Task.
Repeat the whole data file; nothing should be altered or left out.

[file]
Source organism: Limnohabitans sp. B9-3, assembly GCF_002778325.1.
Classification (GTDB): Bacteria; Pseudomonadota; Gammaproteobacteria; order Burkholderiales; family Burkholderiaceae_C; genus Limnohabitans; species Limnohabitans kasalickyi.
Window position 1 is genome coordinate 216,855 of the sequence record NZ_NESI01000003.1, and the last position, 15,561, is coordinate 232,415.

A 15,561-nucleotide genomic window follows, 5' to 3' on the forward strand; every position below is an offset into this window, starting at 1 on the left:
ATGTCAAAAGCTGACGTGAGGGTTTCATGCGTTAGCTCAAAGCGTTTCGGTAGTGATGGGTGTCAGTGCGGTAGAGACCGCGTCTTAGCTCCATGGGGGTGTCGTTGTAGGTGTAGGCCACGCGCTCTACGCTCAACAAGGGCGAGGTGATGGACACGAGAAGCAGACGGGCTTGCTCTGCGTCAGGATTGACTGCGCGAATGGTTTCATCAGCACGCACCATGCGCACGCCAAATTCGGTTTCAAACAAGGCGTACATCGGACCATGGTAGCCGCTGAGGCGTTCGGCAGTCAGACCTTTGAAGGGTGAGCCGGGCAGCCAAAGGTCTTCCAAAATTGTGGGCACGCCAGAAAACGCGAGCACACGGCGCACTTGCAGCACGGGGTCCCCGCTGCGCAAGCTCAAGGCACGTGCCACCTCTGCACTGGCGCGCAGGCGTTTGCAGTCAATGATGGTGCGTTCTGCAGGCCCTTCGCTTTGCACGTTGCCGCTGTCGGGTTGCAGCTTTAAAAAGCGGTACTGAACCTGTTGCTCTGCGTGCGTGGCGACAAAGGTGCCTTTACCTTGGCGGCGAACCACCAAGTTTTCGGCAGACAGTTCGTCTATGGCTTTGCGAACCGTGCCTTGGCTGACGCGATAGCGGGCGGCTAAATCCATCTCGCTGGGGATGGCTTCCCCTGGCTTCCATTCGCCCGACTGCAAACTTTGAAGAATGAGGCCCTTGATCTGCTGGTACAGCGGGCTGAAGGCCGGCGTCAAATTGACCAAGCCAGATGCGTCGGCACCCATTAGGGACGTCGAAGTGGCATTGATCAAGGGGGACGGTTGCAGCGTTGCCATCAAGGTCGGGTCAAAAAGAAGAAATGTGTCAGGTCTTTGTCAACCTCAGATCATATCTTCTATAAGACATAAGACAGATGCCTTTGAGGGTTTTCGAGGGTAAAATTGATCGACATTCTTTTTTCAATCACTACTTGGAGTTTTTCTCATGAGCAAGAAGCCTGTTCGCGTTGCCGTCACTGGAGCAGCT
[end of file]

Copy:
Source organism: Limnohabitans sp. B9-3, assembly GCF_002778325.1.
Classification (GTDB): Bacteria; Pseudomonadota; Gammaproteobacteria; order Burkholderiales; family Burkholderiaceae_C; genus Limnohabitans; species Limnohabitans kasalickyi.
Window position 1 is genome coordinate 216,855 of the sequence record NZ_NESI01000003.1, and the last position, 15,561, is coordinate 232,415.

A 15,561-nucleotide genomic window follows, 5' to 3' on the forward strand; every position below is an offset into this window, starting at 1 on the left:
ATGTCAAAAGCTGACGTGAGGGTTTCATGCGTTAGCTCAAAGCGTTTCGGTAGTGATGGGTGTCAGTGCGGTAGAGACCGCGTCTTAGCTCCATGGGGGTGTCGTTGTAGGTGTAGGCCACGCGCTCTACGCTCAACAAGGGCGAGGTGATGGACACGAGAAGCAGACGGGCTTGCTCTGCGTCAGGATTGACTGCGCGAATGGTTTCATCAGCACGCACCATGCGCACGCCAAATTCGGTTTCAAACAAGGCGTACATCGGACCATGGTAGCCGCTGAGGCGTTCGGCAGTCAGACCTTTGAAGGGTGAGCCGGGCAGCCAAAGGTCTTCCAAAATTGTGGGCACGCCAGAAAACGCGAGCACACGGCGCACTTGCAGCACGGGGTCCCCGCTGCGCAAGCTCAAGGCACGTGCCACCTCTGCACTGGCGCGCAGGCGTTTGCAGTCAATGATGGTGCGTTCTGCAGGCCCTTCGCTTTGCACGTTGCCGCTGTCGGGTTGCAGCTTTAAAAAGCGGTACTGAACCTGTTGCTCTGCGTGCGTGGCGACAAAGGTGCCTTTACCTTGGCGGCGAACCACCAAGTTTTCGGCAGACAGTTCGTCTATGGCTTTGCGAACCGTGCCTTGGCTGACGCGATAGCGGGCGGCTAAATCCATCTCGCTGGGGATGGCTTCCCCTGGCTTCCATTCGCCCGACTGCAAACTTTGAAGAATGAGGCCCTTGATCTGCTGGTACAGCGGGCTGAAGGCCGGCGTCAAATTGACCAAGCCAGATGCGTCGGCACCCATTAGGGACGTCGAAGTGGCATTGATCAAGGGGGACGGTTGCAGCGTTGCCATCAAGGTCGGGTCAAAAAGAAGAAATGTGTCAGGTCTTTGTCAACCTCAGATCATATCTTCTATAAGACATAAGACAGATGCCTTTGAGGGTTTTCGAGGGTAAAATTGATCGACATTCTTTTTTCAATCACTACTTGGAGTTTTTCTCATGAGCAAGAAGCCTGTTCGCGTTGCCGTCACTGGAGCAGCT